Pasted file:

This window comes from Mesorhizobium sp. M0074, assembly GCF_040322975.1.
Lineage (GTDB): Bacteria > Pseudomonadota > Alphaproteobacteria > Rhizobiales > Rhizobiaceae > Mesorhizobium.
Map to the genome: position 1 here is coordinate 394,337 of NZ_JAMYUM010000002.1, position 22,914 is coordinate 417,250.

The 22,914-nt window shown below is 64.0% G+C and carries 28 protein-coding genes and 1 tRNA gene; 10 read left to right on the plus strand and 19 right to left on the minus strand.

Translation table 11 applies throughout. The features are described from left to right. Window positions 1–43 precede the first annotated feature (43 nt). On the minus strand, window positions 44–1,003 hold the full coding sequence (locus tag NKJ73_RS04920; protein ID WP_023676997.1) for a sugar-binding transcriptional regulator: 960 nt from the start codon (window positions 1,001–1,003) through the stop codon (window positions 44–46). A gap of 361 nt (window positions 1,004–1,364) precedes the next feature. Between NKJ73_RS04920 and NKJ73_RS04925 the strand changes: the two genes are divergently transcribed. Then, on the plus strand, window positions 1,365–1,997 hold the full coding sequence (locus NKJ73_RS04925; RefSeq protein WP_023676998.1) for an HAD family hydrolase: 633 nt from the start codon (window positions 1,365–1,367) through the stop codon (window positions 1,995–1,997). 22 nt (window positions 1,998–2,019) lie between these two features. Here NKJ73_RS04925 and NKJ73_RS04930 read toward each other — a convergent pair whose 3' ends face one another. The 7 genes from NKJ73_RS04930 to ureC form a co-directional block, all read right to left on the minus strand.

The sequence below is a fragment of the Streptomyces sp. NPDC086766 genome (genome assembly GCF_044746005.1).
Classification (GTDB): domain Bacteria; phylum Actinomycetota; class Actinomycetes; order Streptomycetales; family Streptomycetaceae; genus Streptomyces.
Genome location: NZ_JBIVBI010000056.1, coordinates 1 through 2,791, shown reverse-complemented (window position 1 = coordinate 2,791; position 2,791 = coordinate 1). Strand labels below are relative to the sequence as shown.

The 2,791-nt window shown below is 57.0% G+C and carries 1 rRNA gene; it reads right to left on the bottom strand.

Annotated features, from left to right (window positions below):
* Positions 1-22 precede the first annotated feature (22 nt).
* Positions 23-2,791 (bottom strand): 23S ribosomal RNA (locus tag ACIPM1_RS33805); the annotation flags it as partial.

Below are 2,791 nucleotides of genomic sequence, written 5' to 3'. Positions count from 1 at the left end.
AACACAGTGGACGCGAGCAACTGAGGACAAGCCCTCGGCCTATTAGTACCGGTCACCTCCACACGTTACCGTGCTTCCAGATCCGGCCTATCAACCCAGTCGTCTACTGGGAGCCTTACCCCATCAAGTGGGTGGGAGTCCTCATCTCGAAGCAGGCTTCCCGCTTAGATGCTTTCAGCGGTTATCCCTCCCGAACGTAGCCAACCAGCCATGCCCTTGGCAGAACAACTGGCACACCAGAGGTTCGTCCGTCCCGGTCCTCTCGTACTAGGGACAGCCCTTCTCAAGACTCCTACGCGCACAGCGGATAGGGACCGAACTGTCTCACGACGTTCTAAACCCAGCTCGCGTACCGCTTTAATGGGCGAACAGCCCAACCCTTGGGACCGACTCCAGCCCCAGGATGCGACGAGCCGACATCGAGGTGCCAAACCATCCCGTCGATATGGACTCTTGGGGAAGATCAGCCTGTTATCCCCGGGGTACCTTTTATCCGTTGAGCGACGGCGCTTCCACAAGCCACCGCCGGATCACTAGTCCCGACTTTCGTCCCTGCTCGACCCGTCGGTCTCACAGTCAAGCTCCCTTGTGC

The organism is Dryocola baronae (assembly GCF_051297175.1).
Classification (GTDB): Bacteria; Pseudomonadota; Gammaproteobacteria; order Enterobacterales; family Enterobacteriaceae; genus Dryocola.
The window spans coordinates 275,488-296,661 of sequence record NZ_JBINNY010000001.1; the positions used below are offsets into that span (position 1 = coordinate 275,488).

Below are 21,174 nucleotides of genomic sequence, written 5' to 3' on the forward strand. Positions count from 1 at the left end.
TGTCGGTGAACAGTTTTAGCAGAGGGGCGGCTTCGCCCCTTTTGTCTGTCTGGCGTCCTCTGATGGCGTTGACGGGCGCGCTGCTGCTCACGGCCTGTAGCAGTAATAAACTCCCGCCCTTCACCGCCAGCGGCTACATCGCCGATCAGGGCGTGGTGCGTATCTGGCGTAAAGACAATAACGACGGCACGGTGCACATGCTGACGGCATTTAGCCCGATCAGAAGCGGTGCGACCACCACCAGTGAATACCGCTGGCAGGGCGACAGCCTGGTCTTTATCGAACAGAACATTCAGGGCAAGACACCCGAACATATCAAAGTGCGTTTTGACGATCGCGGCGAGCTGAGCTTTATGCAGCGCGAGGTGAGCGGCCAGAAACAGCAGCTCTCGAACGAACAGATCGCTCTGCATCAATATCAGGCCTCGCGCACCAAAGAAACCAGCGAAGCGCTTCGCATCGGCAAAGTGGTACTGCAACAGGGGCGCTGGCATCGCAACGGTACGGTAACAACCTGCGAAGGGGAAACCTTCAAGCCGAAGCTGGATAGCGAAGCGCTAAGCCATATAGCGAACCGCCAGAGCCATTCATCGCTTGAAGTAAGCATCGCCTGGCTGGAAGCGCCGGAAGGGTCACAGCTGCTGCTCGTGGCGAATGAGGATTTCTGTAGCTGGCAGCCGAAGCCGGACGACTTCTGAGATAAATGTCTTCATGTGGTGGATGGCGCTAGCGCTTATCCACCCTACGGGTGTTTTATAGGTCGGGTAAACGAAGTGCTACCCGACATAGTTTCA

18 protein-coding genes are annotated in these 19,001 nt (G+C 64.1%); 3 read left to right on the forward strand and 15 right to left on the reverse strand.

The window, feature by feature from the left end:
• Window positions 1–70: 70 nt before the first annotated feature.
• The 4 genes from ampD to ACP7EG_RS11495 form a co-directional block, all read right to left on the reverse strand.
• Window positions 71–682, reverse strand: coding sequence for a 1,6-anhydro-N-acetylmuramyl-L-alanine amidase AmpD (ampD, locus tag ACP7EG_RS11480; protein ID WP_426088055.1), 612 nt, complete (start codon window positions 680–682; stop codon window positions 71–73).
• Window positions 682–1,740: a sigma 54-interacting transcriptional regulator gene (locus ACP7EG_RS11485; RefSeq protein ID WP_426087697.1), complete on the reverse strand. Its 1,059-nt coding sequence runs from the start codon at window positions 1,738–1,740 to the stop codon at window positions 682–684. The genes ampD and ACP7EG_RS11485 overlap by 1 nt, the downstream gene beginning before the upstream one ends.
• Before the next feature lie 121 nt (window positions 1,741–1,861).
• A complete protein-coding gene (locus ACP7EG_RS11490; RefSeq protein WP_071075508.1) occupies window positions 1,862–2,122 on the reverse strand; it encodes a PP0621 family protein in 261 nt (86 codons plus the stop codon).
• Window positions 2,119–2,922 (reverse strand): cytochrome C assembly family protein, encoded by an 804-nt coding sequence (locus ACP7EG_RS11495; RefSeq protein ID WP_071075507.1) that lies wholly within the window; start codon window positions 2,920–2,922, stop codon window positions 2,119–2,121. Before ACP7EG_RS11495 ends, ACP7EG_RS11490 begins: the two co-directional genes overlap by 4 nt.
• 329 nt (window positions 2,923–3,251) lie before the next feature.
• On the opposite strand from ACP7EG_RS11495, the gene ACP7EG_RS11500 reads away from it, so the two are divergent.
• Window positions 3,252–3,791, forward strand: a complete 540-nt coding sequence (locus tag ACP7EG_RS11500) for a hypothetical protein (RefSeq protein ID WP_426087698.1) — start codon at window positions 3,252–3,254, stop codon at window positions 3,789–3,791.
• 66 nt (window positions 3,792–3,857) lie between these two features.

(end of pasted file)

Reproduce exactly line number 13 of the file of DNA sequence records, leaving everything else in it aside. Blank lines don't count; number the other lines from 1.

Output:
Below are 2,791 nucleotides of genomic sequence, written 5' to 3'. Positions count from 1 at the left end.